This week, Bell Canada, announced that it will cease its long-standing practice of throttling (stunting the speed of) BitTorrent traffic. Throttling has been a controversial practice of Internet providers–one that Bell has long argued it absolutely needs to do in order to stop “bandwidth hogs” from slowing speeds for everyone (only in Canada’s competition-deprived telecom industry would a company actually call its own customers “hogs” for using too much of the service they provide).
So why did Bell have such a radical change of heart?
The reason given was that peer-to-peer traffic like BitTorrent just isn’t that big a problem anymore. Video streaming is the new bandwidth hog and p2p can finally be left alone.
This doesn’t really wash. There’s been no significant decrease in peer to peer traffic. It is true that p2p represents a decreasing percentage of overall traffic. But this is simply because video streaming is on the rise. It follows that Bell shouldn’t be ending its policy of throttling BitTorrnet traffic—it should be throttling Netflix as well!
But Netflix is a legitimate commercial service with growing mainstream usage. Fifteen-year-old BitTorrent users watch Netflix and so do their moms and dads, who pay the monthly ISP bills. Slowing Netflix streams down to a crawl at 8 p.m. on a Thursday might result in a Bell boycott.
The truth is that Bell (or Rogers, which owns Maclean’s and also throttles) has yet to back up the “bandwidth hog” argument with data. We have no reason to believe the strange notion that Internet users, by using the Internet, are making the Internet slower for other Internet users. What we do know conclusively is that BitTorrent competes with Bell’s satellite and “Fibe” TV service. So does Netflix. If customers are using Bell Internet to watch video, they may be less inclined to also buy TV access from Bell.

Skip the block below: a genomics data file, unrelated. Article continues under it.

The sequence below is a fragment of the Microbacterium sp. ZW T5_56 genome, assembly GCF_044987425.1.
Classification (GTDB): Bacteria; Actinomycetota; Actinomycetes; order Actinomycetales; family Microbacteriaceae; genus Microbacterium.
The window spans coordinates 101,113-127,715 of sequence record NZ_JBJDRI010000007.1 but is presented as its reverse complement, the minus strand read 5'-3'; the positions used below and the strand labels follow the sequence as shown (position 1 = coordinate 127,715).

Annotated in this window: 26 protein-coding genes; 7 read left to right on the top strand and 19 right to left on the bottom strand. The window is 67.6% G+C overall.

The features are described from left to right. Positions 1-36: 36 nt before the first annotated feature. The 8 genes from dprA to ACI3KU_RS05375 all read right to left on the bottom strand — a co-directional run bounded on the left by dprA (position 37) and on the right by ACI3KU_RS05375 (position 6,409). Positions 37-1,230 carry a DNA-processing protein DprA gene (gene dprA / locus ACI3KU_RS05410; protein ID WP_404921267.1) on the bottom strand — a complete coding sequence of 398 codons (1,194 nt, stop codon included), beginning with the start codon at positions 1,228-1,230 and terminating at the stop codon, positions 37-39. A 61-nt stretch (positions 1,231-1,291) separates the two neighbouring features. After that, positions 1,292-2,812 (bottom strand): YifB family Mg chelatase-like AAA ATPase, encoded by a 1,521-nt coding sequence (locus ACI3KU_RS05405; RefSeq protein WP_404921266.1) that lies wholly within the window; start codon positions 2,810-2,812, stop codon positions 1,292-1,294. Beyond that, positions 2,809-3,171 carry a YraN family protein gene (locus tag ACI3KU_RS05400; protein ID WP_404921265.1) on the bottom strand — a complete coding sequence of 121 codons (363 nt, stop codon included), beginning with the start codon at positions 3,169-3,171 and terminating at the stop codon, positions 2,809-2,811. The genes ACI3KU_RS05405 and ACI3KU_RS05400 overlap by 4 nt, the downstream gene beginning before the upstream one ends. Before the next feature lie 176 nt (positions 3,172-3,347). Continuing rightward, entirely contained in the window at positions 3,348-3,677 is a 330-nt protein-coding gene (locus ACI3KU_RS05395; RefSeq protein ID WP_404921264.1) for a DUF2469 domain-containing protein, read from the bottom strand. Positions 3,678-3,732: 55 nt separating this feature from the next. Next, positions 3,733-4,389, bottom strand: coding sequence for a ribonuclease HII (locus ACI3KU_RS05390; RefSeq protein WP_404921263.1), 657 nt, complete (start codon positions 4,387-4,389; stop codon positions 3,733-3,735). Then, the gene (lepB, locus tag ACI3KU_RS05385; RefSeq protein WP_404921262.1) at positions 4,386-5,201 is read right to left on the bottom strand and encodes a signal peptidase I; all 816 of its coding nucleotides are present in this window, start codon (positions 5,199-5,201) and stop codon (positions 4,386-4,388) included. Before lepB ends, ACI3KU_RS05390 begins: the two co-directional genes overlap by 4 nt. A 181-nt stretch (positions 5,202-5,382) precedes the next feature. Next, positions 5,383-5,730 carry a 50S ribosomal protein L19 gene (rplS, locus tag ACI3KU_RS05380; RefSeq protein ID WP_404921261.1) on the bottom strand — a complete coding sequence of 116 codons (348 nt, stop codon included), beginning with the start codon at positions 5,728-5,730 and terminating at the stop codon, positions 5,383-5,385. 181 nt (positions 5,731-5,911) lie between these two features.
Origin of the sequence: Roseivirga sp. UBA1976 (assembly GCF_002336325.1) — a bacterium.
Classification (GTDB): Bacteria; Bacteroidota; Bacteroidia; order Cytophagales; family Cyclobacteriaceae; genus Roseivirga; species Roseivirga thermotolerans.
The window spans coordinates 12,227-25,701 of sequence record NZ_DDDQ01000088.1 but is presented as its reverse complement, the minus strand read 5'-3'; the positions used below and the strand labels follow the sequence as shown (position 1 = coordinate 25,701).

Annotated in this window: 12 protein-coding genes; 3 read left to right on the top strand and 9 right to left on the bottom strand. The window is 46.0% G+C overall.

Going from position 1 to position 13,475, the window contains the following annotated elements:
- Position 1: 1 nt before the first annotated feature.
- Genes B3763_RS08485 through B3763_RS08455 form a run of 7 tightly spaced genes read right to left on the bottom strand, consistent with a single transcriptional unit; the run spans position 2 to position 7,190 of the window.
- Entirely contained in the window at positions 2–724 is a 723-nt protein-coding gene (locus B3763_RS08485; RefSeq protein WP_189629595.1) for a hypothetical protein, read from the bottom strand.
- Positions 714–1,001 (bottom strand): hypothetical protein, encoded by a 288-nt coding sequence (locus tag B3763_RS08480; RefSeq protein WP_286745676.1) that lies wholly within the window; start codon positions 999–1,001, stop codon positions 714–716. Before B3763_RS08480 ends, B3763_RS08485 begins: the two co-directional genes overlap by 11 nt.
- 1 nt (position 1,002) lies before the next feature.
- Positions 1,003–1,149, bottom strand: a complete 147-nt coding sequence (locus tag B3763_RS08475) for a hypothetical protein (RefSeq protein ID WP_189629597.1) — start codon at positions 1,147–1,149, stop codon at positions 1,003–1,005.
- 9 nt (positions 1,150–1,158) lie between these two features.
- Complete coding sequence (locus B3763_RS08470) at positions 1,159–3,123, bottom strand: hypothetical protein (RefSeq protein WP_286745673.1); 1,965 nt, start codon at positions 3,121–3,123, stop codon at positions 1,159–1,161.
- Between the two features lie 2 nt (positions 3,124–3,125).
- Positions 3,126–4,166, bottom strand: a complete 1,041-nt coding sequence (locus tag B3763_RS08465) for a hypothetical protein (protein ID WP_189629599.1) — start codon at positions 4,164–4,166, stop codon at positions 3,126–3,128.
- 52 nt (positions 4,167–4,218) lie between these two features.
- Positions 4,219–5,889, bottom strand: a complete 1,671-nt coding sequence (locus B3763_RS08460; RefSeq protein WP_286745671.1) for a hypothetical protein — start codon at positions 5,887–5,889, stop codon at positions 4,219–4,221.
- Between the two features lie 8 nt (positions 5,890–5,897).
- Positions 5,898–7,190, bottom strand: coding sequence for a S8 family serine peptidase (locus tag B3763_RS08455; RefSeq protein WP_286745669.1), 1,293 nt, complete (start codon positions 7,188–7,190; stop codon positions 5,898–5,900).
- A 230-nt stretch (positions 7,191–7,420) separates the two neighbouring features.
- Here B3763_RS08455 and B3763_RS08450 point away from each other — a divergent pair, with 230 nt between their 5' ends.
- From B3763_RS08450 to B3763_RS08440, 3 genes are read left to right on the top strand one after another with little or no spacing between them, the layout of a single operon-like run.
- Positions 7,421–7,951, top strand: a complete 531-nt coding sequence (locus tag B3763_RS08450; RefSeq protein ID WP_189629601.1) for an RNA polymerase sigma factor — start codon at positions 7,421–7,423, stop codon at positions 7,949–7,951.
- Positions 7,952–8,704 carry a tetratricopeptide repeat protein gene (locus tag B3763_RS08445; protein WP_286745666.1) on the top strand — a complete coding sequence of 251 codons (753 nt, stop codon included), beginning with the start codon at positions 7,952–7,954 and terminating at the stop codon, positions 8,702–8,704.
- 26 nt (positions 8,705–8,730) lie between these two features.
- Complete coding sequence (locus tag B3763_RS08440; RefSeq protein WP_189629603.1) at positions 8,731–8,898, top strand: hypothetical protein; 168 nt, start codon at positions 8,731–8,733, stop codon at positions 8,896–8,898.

Bell has always had a competitive reason to throttle BitTorrent, and the association of torrents with piracy has provided them with the cover [needed] they need to publicly disparage those who use this particular method of moving around zeros and ones. No such libel will stick to Netflix subscribers. Throttling them would be a bald anti-competitive gesture that could spark talks of anti-trust.
Instead, Bell will spitefully tax those of us who opt for Over The Top (OTT) TV. Their most popular plans allow for 25-50 gigs of transfer per month (similarly priced plans in the U.S. allow for 250 gigs). That’ll give you ten nights or so of high resolution TV, whether you get it from BitTorrent or from Netflix. After that, you bust your cap and are hit with overage fees of $2/gig, up to a max of $60. That’s about what you’d pay for a decent Bell TV package. So if you get your Internet through them, whether you’re a Bell TV subscriber or not, you’re paying Bell to watch TV.
If you can’t throttle them, charge them.